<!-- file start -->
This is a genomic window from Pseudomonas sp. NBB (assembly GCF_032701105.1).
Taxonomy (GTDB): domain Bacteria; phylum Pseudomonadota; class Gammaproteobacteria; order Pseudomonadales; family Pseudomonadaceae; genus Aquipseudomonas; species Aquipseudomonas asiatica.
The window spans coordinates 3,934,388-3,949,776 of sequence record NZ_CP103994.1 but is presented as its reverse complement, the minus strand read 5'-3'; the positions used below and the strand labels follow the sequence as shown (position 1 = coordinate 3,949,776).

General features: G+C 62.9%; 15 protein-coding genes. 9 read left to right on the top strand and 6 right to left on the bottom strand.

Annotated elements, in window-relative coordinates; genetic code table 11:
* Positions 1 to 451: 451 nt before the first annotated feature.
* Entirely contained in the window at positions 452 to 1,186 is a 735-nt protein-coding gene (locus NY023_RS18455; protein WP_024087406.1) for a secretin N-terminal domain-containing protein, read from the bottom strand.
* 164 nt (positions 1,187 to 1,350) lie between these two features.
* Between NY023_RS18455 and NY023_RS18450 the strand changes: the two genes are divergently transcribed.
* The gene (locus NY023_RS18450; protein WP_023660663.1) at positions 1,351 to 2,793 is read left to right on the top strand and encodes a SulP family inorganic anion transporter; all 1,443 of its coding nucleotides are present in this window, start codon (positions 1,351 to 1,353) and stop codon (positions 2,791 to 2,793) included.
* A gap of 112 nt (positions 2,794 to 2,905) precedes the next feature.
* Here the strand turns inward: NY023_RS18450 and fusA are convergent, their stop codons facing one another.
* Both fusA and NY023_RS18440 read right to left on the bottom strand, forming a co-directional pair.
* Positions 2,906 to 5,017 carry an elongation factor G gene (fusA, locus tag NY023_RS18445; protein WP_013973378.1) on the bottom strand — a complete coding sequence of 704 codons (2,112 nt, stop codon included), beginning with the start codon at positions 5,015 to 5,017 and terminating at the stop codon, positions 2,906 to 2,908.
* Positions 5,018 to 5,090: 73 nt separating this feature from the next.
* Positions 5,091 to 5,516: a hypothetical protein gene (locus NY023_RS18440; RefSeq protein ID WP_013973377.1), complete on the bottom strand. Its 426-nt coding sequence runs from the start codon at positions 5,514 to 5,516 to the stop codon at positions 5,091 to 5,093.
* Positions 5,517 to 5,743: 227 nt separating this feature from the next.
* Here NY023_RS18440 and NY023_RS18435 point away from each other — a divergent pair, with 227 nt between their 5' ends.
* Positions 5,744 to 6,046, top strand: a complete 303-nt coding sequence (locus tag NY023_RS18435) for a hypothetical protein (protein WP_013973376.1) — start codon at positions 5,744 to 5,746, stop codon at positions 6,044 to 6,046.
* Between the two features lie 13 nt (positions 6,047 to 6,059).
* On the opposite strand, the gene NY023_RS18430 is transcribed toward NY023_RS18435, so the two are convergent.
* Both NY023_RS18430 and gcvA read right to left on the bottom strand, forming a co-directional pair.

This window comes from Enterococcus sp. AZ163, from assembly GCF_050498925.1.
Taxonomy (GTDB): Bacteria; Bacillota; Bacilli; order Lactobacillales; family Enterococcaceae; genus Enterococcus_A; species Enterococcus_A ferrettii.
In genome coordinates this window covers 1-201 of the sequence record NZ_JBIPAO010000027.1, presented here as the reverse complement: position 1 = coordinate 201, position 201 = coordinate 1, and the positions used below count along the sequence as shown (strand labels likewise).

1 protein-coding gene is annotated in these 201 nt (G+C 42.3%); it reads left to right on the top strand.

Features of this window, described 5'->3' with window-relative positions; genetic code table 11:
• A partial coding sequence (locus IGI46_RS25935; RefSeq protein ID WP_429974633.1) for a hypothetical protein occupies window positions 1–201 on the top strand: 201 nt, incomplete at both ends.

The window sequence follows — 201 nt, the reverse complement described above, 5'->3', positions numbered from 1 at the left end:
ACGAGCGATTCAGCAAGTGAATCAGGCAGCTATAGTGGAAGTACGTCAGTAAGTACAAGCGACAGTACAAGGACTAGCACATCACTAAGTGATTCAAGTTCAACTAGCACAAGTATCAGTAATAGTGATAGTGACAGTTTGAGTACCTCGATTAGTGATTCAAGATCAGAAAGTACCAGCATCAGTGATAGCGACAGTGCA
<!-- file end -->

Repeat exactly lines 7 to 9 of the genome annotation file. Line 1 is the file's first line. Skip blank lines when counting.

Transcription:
* Entirely contained in the window at positions 452 to 1,186 is a 735-nt protein-coding gene (locus NY023_RS18455; protein WP_024087406.1) for a secretin N-terminal domain-containing protein, read from the bottom strand.
* 164 nt (positions 1,187 to 1,350) lie between these two features.
* Between NY023_RS18455 and NY023_RS18450 the strand changes: the two genes are divergently transcribed.